Very useful for removing unwanted files in a git repository. Cloning a 1GB repository because someone accidentally committed in a video.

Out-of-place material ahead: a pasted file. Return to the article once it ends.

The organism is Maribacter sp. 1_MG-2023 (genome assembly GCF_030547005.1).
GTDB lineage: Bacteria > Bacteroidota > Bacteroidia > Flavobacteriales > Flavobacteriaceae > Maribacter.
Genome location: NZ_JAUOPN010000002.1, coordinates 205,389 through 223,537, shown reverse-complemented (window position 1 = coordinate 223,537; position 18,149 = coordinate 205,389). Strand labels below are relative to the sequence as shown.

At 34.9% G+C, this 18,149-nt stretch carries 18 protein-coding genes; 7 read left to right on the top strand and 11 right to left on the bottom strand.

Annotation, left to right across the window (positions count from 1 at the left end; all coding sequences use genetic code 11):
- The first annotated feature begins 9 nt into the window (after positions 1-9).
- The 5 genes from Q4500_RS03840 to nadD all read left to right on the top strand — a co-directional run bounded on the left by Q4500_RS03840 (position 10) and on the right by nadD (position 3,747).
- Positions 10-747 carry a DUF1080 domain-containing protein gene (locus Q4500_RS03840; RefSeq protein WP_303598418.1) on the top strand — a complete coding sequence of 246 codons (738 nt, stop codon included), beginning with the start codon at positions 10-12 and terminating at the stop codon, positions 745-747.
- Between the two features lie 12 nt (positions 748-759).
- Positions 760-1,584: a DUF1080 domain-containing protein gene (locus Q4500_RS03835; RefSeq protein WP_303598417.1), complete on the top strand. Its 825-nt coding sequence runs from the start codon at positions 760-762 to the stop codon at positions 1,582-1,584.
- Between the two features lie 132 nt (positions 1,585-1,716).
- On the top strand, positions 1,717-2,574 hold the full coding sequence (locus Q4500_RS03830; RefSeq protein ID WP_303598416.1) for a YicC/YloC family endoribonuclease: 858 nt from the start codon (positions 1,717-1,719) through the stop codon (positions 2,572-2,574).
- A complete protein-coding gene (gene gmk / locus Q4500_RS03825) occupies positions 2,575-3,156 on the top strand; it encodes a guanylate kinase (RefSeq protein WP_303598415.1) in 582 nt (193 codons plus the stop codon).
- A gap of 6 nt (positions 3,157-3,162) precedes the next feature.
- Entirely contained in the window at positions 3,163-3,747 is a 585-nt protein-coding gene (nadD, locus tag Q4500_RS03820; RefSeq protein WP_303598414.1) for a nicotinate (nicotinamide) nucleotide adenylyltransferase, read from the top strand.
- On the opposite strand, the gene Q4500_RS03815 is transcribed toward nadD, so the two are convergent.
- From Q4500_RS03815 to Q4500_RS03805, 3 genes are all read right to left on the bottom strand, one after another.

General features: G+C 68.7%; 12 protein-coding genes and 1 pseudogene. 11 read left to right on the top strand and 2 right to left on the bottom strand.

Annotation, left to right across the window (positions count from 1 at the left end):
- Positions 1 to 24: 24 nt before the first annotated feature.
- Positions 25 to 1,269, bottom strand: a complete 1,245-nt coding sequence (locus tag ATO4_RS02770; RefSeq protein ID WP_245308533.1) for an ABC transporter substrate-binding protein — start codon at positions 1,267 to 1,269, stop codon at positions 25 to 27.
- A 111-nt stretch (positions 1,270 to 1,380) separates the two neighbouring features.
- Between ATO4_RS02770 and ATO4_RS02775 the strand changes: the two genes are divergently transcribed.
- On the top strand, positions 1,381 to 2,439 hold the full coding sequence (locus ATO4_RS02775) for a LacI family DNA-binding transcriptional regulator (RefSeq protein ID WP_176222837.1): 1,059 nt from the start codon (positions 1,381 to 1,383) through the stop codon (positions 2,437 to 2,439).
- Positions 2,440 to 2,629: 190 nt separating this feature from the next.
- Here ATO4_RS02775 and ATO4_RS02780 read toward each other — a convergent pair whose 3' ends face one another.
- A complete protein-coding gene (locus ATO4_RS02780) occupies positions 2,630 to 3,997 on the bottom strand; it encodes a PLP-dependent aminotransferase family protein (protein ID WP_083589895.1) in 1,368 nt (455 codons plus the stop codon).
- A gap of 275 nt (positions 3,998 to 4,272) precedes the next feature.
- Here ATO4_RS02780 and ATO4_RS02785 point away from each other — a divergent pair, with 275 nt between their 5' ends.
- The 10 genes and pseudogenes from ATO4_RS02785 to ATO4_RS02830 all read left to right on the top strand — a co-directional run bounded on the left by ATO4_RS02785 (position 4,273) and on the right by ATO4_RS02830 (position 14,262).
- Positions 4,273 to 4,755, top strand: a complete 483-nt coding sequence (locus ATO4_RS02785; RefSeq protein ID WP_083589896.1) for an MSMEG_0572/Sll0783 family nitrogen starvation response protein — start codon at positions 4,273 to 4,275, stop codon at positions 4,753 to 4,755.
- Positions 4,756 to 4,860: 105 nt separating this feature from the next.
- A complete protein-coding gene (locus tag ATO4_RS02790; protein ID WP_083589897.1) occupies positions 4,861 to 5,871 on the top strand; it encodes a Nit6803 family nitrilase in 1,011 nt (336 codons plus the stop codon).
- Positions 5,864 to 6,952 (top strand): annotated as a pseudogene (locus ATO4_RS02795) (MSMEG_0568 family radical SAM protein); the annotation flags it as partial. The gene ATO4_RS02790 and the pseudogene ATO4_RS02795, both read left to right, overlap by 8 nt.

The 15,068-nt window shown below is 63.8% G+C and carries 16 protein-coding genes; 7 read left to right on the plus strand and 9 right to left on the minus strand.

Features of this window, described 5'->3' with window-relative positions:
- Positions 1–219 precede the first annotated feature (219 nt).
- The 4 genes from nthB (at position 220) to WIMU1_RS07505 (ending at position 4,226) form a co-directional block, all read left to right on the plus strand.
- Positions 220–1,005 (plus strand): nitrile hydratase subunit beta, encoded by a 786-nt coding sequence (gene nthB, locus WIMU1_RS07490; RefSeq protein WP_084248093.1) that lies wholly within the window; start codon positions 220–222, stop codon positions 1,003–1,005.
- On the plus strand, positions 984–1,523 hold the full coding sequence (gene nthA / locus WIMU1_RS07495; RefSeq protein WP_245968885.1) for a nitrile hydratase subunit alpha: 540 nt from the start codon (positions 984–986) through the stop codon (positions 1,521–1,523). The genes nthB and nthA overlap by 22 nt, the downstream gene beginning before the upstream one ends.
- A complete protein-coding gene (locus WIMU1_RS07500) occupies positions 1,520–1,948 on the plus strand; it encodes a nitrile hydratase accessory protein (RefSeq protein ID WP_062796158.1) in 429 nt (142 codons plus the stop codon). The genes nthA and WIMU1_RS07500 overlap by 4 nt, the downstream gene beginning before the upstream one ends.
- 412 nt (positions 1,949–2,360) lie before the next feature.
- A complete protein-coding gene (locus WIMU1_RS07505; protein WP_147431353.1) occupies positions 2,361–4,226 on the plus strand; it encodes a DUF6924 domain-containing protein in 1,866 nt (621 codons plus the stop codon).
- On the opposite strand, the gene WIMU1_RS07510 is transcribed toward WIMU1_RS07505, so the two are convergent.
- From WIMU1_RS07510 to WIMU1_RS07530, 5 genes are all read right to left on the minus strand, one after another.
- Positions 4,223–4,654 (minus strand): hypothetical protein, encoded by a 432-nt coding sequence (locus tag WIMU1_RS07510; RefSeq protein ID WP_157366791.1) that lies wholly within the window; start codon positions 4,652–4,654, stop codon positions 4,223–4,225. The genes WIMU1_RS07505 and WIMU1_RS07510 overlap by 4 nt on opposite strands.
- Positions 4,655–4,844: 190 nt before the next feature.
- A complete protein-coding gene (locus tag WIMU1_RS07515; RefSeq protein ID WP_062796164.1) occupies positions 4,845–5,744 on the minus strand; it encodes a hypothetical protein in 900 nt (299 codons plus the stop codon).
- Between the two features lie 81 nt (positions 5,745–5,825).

# How To Completely Remove a File From Git History # # by: Marius Ducea # http://www.ducea.com/2012/02/07/howto-completely-remove-a-file-from-git-history/ # First we need to identify the file that is causing this issue; and for # this we will verify all the packed objects and look for the biggest ones: git verify-pack -v .git/objects/pack/*.idx | sort -k 3 -n | tail -5 # (and grab the revisions with the biggest files). Then find the name of the # files in those revisions: git rev-list --objects --all | grep <revision_id> # Next, remove the file from all revisions: git filter-branch --index-filter 'git rm --cached --ignore-unmatch <filename>' rm -rf .git/refs/original/ # Edit ".git/packed-refs" and remove/comment any external pack-refs. # Without this the cleanup might not work. I my case I had # "refs/remotes/origin/master" and some others branches. vim .git/packed-refs # Finally repack and cleanup and remove those objects: git reflog expire --all --expire-unreachable=0 git repack -A -d git prune # Hopefully these steps will help you completely remove those un-wanted # files from your git history. Let me know if you have any problems after # following these simple steps. # Note: if you want to test these steps here is how to # quickly create a "test" repo: # Make a small repo mkdir test cd test git init echo hi > there git add there git commit -m 'Small repo' # Add a random 10M binary file dd if=/dev/urandom of=testme.txt count=10 bs=1M git add testme.txt git commit -m 'Add big binary file' # Remove the 10M binary file git rm testme.txt git commit -m 'Remove big binary file'